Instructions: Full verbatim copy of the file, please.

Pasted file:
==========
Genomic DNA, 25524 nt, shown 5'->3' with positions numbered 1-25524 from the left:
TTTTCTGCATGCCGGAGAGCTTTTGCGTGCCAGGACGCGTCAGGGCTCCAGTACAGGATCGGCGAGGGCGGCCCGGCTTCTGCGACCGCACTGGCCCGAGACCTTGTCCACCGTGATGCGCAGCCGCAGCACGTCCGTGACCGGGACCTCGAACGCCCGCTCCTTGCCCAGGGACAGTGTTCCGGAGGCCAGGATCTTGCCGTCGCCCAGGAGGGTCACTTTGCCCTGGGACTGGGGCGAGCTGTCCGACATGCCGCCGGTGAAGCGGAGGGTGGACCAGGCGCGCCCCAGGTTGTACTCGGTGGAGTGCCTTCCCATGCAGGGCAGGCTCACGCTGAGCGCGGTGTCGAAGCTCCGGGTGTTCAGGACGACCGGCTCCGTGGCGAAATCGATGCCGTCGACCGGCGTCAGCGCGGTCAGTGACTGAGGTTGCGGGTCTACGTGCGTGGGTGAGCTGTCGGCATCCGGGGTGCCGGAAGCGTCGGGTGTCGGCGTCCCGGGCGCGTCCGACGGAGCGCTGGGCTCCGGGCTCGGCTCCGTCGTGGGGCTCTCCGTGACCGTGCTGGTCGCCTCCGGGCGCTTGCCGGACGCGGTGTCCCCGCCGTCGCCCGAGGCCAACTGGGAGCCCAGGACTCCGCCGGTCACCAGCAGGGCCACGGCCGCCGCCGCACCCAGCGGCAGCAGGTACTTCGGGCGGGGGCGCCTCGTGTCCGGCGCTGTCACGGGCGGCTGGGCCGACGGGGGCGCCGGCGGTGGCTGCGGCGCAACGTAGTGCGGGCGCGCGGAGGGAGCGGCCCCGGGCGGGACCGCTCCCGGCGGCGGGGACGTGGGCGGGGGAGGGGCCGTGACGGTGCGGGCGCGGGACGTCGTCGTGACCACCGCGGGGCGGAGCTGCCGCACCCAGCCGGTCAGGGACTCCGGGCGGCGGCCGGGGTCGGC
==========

Genomic DNA, 25524 nt, shown 5'->3' with positions numbered 1-25524 from the left:
TTTTCTGCATGCCGGAGAGCTTTTGCGTGCCAGGACGCGTCAGGGCTCCAGTACAGGATCGGCGAGGGCGGCCCGGCTTCTGCGACCGCACTGGCCCGAGACCTTGTCCACCGTGATGCGCAGCCGCAGCACGTCCGTGACCGGGACCTCGAACGCCCGCTCCTTGCCCAGGGACAGTGTTCCGGAGGCCAGGATCTTGCCGTCGCCCAGGAGGGTCACTTTGCCCTGGGACTGGGGCGAGCTGTCCGACATGCCGCCGGTGAAGCGGAGGGTGGACCAGGCGCGCCCCAGGTTGTACTCGGTGGAGTGCCTTCCCATGCAGGGCAGGCTCACGCTGAGCGCGGTGTCGAAGCTCCGGGTGTTCAGGACGACCGGCTCCGTGGCGAAATCGATGCCGTCGACCGGCGTCAGCGCGGTCAGTGACTGAGGTTGCGGGTCTACGTGCGTGGGTGAGCTGTCGGCATCCGGGGTGCCGGAAGCGTCGGGTGTCGGCGTCCCGGGCGCGTCCGACGGAGCGCTGGGCTCCGGGCTCGGCTCCGTCGTGGGGCTCTCCGTGACCGTGCTGGTCGCCTCCGGGCGCTTGCCGGACGCGGTGTCCCCGCCGTCGCCCGAGGCCAACTGGGAGCCCAGGACTCCGCCGGTCACCAGCAGGGCCACGGCCGCCGCCGCACCCAGCGGCAGCAGGTACTTCGGGCGGGGGCGCCTCGTGTCCGGCGCTGTCACGGGCGGCTGGGCCGACGGGGGCGCCGGCGGTGGCTGCGGCGCAACGTAGTGCGGGCGCGCGGAGGGAGCGGCCCCGGGCGGGACCGCTCCCGGCGGCGGGGACGTGGGCGGGGGAGGGGCCGTGACGGTGCGGGCGCGGGACGTCGTCGTGACCACCGCGGGGCGGAGCTGCCGCACCCAGCCGGTCAGGGACTCCGGGCGGCGGCCGGGGTCGGC